In the world of client services, it’s critical to remember that our client partners have their own goals and aspirations – and their own organizational politics to navigate. At JDM, part of our job as business partners is to help equip our client contacts with what they need to shine. This means, in part, respecting each individual personality and the strengths and quirks they bring.
One way we approach being great partners: building client personas.
This is similar to a brand’s initiative of building buying personas. It requires a deep understanding of a client contact’s needs and desires, with the goal of forging a genuine connection that helps the client see us as their best option. In the case of brand customers, it’s purchasing a product or service. In our case, it’s staying with JDM for the long term.
At the root of it all: empathy.
Here are a few personas we’ve built at JDM – and how clients who fit those personas benefit.
These people are extremely versed in the ins and outs of marketing and use a highly analytical approach to poke holes in our proposals. They’re not easily won over, and it will take time and plenty of supporting evidence for them to build trust in us.
Proactivity is the name of the game here. While some client contacts will take for granted that our approach is best, Skeptics will ask plenty of questions to make sure they agree with our recommendations, so we need to have our reasoning prepared. QA is also vitally important with Skeptics; an extra set of eyes before and after anything launches will minimize mistakes that a Skeptic should never (ever) catch first.
Once you do win over Skeptics, they’ll be loyal partners (which benefits us) and can turn their analytical power to address different issues, which we’ve seen open up growth opportunities for their teams that can supercharge our partnership.
Cheerleaders are optimistic extroverts looking for reasons to celebrate the wins. They’re eager to see the agency-client relationship as a partnership and don’t tend to get deep into the analytics. They may care more about feelings than about KPI trends and like to keep everyone on the same page.
Cheerleaders may be more interested in harmony than KPIs, but the same might not be true of their teams at large. We also need to be ready to provide respectful but contrary POVs when it will benefit the client – along with an explanation of how and why the client stands to gain. Clear communication that celebrates wins, measures KPI progress, and keeps the client’s best interests in mind while supporting morale is the approach we take with cheerleaders.
A little education, where needed, can help Cheerleaders understand the impact of our combined work and communicate it effectively to their in-house teammates. Crystallizing our wins and quantifying the impact, while ensuring that a little constructive tension keeps the focus on the right strategy, will give everyone more to celebrate in the long run.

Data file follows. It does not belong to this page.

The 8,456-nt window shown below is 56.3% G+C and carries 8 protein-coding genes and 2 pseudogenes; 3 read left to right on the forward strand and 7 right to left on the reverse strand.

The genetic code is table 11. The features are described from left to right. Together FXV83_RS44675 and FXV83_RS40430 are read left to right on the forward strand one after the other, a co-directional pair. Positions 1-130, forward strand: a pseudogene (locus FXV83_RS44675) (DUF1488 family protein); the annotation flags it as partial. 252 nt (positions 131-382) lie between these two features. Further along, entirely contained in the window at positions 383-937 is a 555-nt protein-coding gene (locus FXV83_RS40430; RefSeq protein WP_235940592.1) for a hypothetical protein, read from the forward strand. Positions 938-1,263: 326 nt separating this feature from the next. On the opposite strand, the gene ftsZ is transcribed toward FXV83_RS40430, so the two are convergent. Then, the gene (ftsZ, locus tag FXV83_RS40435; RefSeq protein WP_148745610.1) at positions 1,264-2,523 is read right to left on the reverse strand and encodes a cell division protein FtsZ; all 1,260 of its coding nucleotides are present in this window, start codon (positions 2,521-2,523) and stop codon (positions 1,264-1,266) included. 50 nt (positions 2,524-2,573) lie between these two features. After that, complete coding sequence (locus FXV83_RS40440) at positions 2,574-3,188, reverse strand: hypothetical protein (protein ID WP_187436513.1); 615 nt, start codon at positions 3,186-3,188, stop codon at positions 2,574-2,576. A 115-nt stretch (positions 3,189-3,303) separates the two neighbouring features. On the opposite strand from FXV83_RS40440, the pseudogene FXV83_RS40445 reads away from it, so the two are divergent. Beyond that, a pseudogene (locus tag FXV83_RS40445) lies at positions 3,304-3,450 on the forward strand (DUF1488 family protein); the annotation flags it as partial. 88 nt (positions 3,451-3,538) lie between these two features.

We’ve all worked with these folks: they’re extremely creative, curious people who love tests and talking about the big picture and have far more good ideas than they have time to carry them out. They’re natural optimists who tend to bite off more than they can chew and struggle to see initiatives through to conclusion.
Since whirlwinds often struggle with organization, we can fill a need by creating a structure to house their ideas, including prioritization and next steps. We also understand we need to sometimes be “bad cop” in sticking to the most important initiatives of the day while leaving space to give the Whirlwinds’ ideas consideration. Communicating the results of tests and other projects while identifying clear milestones along the way helps keep Whirlwinds on course.
Giving Whirlwinds the chance to ideate while making sure high-priority initiatives are owned and completed is the best of both worlds. This approach lets Whirlwinds play to their strengths and understand the value of follow-through while giving them plenty of material to convey progress to their managers.
This is an inexact science; no client contact will perfectly fit a predesigned persona. The value of building personas comes in helping JDMers build the skills to recognize a contact’s unspoken needs and goals and anticipate them in our communications, whether that’s regular reports or quick Slack pings or ad hoc updates that we know will be appreciated on the client side.
The soft skills of tone, delivery, and anticipation of next steps absolutely matter in client service, particularly when they’re tailored to the recipient. Whether it’s celebrating a win, prescribing next steps, or pushing back on an opinion if we see a better way forward, understanding the person on the other end of the Zoom call will help us communicate more effectively – a win for both sides.